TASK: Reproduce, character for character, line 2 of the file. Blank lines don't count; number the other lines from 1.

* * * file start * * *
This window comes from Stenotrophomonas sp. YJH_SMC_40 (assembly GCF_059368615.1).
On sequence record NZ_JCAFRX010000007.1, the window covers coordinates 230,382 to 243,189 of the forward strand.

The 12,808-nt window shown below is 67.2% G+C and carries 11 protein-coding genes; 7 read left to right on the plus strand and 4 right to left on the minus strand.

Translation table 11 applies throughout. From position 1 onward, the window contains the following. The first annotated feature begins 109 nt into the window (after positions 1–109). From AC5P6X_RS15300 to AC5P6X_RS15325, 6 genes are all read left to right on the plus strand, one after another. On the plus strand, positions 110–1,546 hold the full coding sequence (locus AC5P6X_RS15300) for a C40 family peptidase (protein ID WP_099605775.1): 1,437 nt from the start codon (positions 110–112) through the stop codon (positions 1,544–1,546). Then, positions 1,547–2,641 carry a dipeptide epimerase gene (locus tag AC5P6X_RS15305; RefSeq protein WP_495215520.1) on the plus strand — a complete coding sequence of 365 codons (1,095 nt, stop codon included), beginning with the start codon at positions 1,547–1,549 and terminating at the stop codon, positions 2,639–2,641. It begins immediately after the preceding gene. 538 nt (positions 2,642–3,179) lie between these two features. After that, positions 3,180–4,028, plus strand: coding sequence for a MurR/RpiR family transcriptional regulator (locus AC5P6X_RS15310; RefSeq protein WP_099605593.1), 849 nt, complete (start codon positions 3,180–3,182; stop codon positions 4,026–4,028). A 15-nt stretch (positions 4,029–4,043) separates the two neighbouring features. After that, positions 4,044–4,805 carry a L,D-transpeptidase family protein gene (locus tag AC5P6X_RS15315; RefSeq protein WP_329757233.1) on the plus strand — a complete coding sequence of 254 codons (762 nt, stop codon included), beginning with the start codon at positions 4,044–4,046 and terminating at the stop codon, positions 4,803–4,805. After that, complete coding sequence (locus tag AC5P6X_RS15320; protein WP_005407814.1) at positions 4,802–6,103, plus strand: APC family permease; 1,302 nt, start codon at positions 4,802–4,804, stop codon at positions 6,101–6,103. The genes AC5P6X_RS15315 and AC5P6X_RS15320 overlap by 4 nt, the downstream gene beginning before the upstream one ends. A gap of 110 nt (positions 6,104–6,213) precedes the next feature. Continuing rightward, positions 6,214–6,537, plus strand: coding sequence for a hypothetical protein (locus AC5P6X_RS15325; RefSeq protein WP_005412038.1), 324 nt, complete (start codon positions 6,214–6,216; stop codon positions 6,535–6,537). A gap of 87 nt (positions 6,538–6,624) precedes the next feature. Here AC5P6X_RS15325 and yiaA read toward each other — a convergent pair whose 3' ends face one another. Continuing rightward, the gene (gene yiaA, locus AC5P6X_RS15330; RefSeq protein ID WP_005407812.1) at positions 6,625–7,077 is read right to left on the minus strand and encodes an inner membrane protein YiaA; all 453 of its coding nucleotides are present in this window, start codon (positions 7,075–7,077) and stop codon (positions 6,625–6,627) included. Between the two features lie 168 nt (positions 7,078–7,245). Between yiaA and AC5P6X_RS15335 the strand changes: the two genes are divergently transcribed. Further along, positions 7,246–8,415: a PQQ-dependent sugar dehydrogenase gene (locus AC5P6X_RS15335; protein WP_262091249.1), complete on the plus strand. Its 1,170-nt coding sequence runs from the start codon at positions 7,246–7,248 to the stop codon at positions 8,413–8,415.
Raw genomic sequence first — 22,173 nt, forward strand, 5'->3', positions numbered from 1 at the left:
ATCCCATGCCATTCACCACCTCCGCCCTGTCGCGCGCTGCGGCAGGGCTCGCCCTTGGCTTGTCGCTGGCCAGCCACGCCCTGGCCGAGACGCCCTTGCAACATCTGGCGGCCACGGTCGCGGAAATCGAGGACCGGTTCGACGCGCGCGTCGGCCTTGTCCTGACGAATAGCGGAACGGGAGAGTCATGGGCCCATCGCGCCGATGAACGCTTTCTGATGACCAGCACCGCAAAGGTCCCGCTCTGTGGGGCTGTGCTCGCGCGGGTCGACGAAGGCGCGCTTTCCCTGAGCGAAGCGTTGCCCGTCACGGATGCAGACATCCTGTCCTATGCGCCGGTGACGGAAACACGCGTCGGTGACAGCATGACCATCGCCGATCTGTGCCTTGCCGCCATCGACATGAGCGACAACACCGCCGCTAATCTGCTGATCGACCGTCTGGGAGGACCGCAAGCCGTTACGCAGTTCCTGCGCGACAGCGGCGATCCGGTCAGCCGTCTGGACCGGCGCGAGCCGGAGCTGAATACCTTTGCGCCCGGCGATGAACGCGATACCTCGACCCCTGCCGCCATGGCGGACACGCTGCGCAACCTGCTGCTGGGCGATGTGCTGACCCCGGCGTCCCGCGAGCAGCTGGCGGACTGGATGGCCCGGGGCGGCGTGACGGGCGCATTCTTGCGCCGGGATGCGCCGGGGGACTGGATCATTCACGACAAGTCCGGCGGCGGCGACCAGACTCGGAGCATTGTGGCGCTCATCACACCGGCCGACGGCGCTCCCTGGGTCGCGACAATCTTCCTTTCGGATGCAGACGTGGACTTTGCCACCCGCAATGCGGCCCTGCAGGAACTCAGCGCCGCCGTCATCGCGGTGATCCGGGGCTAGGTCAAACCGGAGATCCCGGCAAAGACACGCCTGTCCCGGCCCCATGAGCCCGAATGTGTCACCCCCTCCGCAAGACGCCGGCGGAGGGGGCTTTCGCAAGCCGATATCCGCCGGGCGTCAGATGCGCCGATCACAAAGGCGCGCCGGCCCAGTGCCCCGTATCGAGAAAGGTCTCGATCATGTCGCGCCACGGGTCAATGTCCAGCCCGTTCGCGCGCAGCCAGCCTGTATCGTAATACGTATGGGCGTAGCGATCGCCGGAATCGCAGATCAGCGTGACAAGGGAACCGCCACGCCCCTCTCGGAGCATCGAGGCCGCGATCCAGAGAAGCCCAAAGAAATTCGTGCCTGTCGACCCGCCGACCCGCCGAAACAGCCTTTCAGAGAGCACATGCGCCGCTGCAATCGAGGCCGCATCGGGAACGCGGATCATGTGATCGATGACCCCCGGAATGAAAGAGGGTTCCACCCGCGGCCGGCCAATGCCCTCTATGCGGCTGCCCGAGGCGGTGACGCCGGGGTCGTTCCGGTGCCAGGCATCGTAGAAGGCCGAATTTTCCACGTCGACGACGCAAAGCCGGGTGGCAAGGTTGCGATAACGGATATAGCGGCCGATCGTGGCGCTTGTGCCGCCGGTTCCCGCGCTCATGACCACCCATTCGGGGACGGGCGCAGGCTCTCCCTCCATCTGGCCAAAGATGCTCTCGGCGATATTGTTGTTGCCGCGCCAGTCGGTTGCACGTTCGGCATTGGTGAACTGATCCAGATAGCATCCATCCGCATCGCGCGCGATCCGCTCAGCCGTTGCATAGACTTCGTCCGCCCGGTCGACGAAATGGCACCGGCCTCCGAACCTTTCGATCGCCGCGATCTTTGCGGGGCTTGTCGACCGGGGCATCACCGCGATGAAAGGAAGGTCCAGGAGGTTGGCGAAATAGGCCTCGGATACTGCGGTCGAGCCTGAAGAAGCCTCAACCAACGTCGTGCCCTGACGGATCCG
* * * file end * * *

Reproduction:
On sequence record NZ_JCAFRX010000007.1, the window covers coordinates 230,382 to 243,189 of the forward strand.